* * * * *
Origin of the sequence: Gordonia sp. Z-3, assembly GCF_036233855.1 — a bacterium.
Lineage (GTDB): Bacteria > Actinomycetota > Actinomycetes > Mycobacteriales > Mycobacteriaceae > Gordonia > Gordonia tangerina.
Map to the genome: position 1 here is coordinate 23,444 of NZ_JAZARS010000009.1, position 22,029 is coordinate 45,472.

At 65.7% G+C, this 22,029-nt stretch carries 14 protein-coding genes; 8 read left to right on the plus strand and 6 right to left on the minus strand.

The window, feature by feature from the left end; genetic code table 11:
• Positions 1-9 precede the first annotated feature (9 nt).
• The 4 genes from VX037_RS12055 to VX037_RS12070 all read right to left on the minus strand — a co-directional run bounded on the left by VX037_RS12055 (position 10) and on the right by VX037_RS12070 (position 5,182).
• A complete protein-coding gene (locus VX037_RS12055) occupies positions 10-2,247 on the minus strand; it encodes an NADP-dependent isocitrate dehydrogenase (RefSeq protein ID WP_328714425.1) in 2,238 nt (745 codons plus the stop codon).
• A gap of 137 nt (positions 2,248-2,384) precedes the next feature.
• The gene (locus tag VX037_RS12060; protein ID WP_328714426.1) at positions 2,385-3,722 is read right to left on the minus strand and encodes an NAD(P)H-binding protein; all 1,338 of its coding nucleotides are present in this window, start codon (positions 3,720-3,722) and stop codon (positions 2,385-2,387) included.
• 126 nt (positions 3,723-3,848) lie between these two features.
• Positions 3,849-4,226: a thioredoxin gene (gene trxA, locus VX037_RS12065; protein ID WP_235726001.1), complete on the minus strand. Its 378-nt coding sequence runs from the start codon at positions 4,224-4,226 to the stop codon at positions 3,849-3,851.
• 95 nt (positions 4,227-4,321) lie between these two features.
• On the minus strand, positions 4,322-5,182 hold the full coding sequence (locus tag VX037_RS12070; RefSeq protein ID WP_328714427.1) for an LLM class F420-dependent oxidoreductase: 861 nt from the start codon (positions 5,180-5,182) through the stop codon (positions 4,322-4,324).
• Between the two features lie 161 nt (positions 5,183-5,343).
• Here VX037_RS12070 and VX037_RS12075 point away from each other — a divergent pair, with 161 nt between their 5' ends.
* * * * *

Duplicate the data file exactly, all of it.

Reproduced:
Origin of the sequence: Gordonia sp. Z-3, assembly GCF_036233855.1 — a bacterium.
Lineage (GTDB): Bacteria > Actinomycetota > Actinomycetes > Mycobacteriales > Mycobacteriaceae > Gordonia > Gordonia tangerina.
Map to the genome: position 1 here is coordinate 23,444 of NZ_JAZARS010000009.1, position 22,029 is coordinate 45,472.

At 65.7% G+C, this 22,029-nt stretch carries 14 protein-coding genes; 8 read left to right on the plus strand and 6 right to left on the minus strand.

The window, feature by feature from the left end; genetic code table 11:
• Positions 1-9 precede the first annotated feature (9 nt).
• The 4 genes from VX037_RS12055 to VX037_RS12070 all read right to left on the minus strand — a co-directional run bounded on the left by VX037_RS12055 (position 10) and on the right by VX037_RS12070 (position 5,182).
• A complete protein-coding gene (locus VX037_RS12055) occupies positions 10-2,247 on the minus strand; it encodes an NADP-dependent isocitrate dehydrogenase (RefSeq protein ID WP_328714425.1) in 2,238 nt (745 codons plus the stop codon).
• A gap of 137 nt (positions 2,248-2,384) precedes the next feature.
• The gene (locus tag VX037_RS12060; protein ID WP_328714426.1) at positions 2,385-3,722 is read right to left on the minus strand and encodes an NAD(P)H-binding protein; all 1,338 of its coding nucleotides are present in this window, start codon (positions 3,720-3,722) and stop codon (positions 2,385-2,387) included.
• 126 nt (positions 3,723-3,848) lie between these two features.
• Positions 3,849-4,226: a thioredoxin gene (gene trxA, locus VX037_RS12065; protein ID WP_235726001.1), complete on the minus strand. Its 378-nt coding sequence runs from the start codon at positions 4,224-4,226 to the stop codon at positions 3,849-3,851.
• 95 nt (positions 4,227-4,321) lie between these two features.
• On the minus strand, positions 4,322-5,182 hold the full coding sequence (locus tag VX037_RS12070; RefSeq protein ID WP_328714427.1) for an LLM class F420-dependent oxidoreductase: 861 nt from the start codon (positions 5,180-5,182) through the stop codon (positions 4,322-4,324).
• Between the two features lie 161 nt (positions 5,183-5,343).
• Here VX037_RS12070 and VX037_RS12075 point away from each other — a divergent pair, with 161 nt between their 5' ends.